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Wrapped smart contracts (WSC) are a powerful protocol that enables the execution of Layer 2 smart contracts directly from Layer 1 wallets. This integration is made possible through the provider object, which adheres to the EIP-1193 standard, acting as a bridge between the EVM provider and the Layer 1 provider. By using WSC, EVM DApps can seamlessly communicate with Layer 1 wallets and execute transactions on Layer 2 smart contracts.


Wrapped Smart Contracts rely on three key components:

  • Smart Contracts - Similar to wallets like Flint or Metamask in Milkomeda C1, users typically have dedicated accounts. To simplify the process, a smart contract called Actor is utilized as an account abstraction, executing actions on behalf of the user.

  • Oracle - The Oracle is a node.js JSON-RPC API that facilitates message relay between Layer 1 and Layer 2 actors. It provides essential methods for deploying the Actor (using the ActorFactory) and executing transactions on behalf of users.

  • Provider - The front-end library injects the provider object based on EIP-1193 into the window.ethereum object. This customized provider includes specific methods like eth_sendTransaction or eth_requestAccounts, which interact with the Layer 1 wallet and transform the result accordingly.

Protocol Flow

The full protocol flow is described below for a user interaction for the first time, where an Actor proxy smart contract is deployed and linked the user's L1 address. Subsequent calls from the user will be made to that existing existing Actor.

Connect Wallets
  1. User sends request to create Actor with the tx_datacalling Final SC, and get the actor address back. tx_data is an encoded transaction which the Actor will call on the Final SC. (The actor address is derived from the L1 address using the CREATE2 opcode.)
  1. External calls the ActorFactory to deploy Actor with the tx_data calling Final SC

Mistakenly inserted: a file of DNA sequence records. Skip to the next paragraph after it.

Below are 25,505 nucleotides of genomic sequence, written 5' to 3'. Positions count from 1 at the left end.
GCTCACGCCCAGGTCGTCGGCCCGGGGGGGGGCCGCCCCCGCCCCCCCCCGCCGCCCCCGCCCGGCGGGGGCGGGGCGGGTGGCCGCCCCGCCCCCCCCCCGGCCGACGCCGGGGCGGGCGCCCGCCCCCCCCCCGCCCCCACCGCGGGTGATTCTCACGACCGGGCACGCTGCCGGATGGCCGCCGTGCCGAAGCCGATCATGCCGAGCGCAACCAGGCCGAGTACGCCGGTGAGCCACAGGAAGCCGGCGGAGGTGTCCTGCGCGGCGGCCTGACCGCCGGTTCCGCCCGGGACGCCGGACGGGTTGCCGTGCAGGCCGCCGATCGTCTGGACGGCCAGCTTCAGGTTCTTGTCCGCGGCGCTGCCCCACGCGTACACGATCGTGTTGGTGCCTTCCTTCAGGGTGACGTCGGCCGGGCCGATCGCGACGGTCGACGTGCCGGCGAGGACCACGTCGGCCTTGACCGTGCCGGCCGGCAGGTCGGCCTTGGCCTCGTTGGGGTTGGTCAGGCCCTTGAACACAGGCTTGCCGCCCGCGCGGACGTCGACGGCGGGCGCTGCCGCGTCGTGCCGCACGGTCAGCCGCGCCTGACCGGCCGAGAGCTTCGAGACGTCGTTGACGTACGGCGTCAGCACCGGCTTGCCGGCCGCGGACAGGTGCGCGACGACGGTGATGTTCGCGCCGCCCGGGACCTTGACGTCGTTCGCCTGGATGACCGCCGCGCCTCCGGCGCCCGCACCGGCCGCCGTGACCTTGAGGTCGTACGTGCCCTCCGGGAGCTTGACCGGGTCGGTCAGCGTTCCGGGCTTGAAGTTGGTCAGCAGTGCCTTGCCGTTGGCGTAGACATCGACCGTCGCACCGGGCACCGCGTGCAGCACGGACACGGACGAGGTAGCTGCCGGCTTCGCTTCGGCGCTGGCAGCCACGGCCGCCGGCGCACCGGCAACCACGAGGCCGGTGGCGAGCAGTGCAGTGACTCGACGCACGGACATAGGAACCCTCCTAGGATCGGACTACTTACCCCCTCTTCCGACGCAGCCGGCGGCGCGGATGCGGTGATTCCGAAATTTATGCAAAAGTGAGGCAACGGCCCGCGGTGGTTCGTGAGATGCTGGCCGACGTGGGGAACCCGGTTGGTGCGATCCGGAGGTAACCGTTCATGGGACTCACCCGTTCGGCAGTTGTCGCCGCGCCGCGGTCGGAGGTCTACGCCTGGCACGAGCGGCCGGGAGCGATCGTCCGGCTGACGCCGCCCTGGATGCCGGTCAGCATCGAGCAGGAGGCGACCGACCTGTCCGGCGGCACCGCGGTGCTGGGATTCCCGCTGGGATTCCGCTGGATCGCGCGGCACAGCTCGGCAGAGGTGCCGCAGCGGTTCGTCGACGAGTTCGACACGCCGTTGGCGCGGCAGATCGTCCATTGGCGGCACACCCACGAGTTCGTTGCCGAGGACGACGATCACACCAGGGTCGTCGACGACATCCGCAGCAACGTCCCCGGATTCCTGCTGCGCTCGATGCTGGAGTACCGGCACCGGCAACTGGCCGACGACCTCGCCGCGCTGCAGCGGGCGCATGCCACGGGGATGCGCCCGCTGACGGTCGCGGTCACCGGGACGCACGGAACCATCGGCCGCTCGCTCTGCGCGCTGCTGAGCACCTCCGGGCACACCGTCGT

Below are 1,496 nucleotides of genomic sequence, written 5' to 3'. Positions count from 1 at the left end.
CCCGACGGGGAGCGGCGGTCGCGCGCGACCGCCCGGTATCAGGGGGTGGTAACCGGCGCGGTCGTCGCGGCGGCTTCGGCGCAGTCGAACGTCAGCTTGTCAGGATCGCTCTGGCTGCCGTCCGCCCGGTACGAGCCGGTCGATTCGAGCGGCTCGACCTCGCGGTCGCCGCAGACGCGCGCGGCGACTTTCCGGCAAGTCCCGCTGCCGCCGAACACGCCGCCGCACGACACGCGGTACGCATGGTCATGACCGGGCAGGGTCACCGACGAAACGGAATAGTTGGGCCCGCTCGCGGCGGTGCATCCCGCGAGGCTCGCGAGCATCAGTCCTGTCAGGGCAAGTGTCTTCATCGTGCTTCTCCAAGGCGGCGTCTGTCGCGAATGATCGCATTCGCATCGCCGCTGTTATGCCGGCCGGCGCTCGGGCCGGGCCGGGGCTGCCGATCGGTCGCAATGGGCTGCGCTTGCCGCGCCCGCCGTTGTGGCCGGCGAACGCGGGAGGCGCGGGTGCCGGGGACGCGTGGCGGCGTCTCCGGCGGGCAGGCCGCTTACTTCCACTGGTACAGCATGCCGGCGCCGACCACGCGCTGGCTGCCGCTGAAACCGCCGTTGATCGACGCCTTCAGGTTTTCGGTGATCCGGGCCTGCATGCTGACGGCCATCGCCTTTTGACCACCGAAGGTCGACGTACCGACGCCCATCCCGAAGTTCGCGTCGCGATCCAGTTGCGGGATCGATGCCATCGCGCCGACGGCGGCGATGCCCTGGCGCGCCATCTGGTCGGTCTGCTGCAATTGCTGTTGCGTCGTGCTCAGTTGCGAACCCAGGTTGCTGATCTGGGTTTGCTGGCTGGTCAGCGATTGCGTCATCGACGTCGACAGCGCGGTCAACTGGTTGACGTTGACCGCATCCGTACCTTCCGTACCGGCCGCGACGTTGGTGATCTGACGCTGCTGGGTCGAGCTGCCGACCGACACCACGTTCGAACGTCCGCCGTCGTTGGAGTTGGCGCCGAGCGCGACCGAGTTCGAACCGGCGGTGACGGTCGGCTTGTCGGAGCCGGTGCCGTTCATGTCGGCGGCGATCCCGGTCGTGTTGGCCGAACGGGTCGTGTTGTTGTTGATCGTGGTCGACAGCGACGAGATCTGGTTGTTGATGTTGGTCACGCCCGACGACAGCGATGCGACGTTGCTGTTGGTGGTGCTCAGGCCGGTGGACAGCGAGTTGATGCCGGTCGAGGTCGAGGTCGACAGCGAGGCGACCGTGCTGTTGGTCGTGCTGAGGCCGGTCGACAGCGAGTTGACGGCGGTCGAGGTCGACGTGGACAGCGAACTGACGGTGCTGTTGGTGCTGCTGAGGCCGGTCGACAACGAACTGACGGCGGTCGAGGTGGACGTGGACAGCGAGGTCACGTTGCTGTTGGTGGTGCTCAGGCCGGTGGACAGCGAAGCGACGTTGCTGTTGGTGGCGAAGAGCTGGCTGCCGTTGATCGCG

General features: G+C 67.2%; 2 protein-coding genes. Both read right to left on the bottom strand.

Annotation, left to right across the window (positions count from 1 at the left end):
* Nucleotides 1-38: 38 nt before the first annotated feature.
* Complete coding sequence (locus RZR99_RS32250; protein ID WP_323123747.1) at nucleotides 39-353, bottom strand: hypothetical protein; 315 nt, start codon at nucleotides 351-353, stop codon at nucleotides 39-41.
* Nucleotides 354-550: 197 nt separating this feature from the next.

2. ActorFactory deploys Actor using CREATE2 based on description of deploy function

  3. User asserts correct Actor address and sends the funds there (through the Bridge)

  4. Bridge wraps the funds and sends it to the Actor

  5. External listens to the Bridge events and once the funds are wrapped it calls execute

  6. Actor calls the FinalSC on behalf of User

  1. After execute is complete, Actor calls the withdraw which creates a request to the Bridge

  2. Bridge unwraps the funds back to the User


Subsequent interactions through Wrapped Smart Contracts will skip steps 2 and 3, since the Actor will alread be deployed.


The gas is being paid by the Actor smart contract itself, therefore to execute any transaction the actor needs to have enough balance not only to performa the trasaction but also to pay gas. To fund the Actor smart contract the User should use bridge or the DApp should prompt the wallet to send the funds to the Actor through the Bridge.

Smart contracts

Actora smart contract to be deployed on the Milkomeda Layer 2 that is bound to the specific L1 address. It serves as an account abstraction: it has a balance, a nonce, and can execute signed transactions on behalf of the user.
ActorFactorya smart contract deployed on the Milkomeda Layer 2 that is used to deploy actors. It uses CREATE2 opcode to deterministically derive Actor address from the L1 address.
L1MsgVerifyis a precompiled contract that is used to verify the signature of the message signed on the Layer 1 mainchain.
CardanoSigVerificationis a precompiled contract that is deprecated, but needed for backwards compatibility with the milkomeda-c1 testnet.

To verify the signature the actor will use the L1MsgVerify precompiled contract that can verify L1 signatures. The execution will be invoked by the oracle service, which will get exact refund for the gas paid during the execution. |

The ActorFactory has the deploy function the deploy the Actor to an address using CREATE2. The address will be hash(0xFF, sender, salt, bytecode), where sender is factory, so salt has to be, hash(user, tx_data, random) and random can be predictable so it can be block.timestamp.

  function deploy(string calldata mainchainAddress, bytes32 salt) public returns (Actor) {
// Using CREATE2 to have deterministic actor address tied to the `mainchainAddress`
Actor actor = new Actor{salt: salt}(mainchainAddress, l1Type);

emit Deployed(address(actor), mainchainAddress, salt);

return actor;

Since the new address is the combination of bytecode, user and tx_data, we can be sure that the deployed Actor won't be corrupted, and we can also ssert the address on the clientside.

In the compile task the Actor contract is compiled to yul code and prepended with the code to store the transaction gas limit to storage. The gas limit is crucial to the calculation of used gas and to verify that the oracle acted honestly and didn't provide less gas than user signed and therefore the transaction would run out of gas. The yul code is later compiled to the evm bytecode and edited in the artifacts.